A world leading economist has said that Scotland’s new investment bank should not offer “absurd” salaries but rather should attract talented people through the “honour” of working for it.
Professor Mariana Mazzucato of University College London told MSPs yesterday that instead of offering salaries on a par with Edinburgh’s financial services sector, working for the new Scottish National Investment Bank should be reframed as an “honour” as it was a “wonderful experiment” which could transform the country’s public sector.
Speaking at Holyrood’s economy committee, which is scrutinising the Scottish Government’s Bill for the creation of the new national bank, Professor Mazzucato said if the aim of the bank was to be “mission-orientated” then it would attract people to it.
“We need to re-frame what the public sector is for, to really attract some of the top talent we have in our societies - and the bank is a good way to do that,” she said.
“The bank is a wonderful experiment in Scotland precisely to see what its like to transform our imagination of what the public sector is for. I don’t think you need to match the, what I find often absurd, salaries of the banking sector - although you won’t attract people with investment and sectoral and scientific expertise if you’re under paying them. But if you really are a mission-orientated bank I believe you will attract people who want to make a difference in the world.”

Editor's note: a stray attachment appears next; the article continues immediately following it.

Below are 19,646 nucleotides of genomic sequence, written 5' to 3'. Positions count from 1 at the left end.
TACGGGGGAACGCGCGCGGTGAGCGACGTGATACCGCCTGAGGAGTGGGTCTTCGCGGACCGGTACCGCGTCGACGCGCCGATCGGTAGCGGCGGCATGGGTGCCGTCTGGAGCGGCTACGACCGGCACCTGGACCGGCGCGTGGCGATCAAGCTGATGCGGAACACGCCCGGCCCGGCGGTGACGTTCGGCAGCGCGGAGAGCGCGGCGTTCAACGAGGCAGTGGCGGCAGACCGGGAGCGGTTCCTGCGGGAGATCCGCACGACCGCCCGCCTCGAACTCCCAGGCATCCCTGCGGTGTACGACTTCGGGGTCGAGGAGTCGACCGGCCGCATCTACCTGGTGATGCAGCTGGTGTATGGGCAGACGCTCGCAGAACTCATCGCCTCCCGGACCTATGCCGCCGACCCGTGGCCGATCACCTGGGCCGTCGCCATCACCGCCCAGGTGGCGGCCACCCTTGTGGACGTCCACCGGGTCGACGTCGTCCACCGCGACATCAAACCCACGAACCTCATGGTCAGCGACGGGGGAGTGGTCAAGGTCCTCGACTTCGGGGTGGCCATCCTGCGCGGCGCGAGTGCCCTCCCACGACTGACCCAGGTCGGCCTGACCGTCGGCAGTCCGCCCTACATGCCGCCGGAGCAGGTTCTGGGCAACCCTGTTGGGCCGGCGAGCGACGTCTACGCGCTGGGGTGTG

Mazzucato, who sits on the Scottish Government’s panel of economic advisors, said that salaries should be “somewhere in the middle” between civil servant pay grades and the private financial sector.
But she added: “I have been working on the concept of missions for more than a decade - there’s a concept of mission mystique, of the honour of working for a mission orientated agency.
“Many public sector workers are under paid, but you have to make sure that the remit of the bank is really ambitious, so that it will be an honour to work in that bank and historically that has served well in bringing in high level expertise to government organisations.
“But when you have a training of public servants which has led to the idea that ‘you’re just there to fix a market failure’, well would you rather go take risks and be a creative actor creating value or just facilitating, enabling and fixing market failures? You’d probably choose the first.”
The Scottish Government published the Bill for the proposed development of a Scottish National Investment Bank earlier this year, with the expectation that it will boost Scottish productivity and growth. Mazzucato also said it was vital the bank focus on social enterprises and charities as investment opportunities.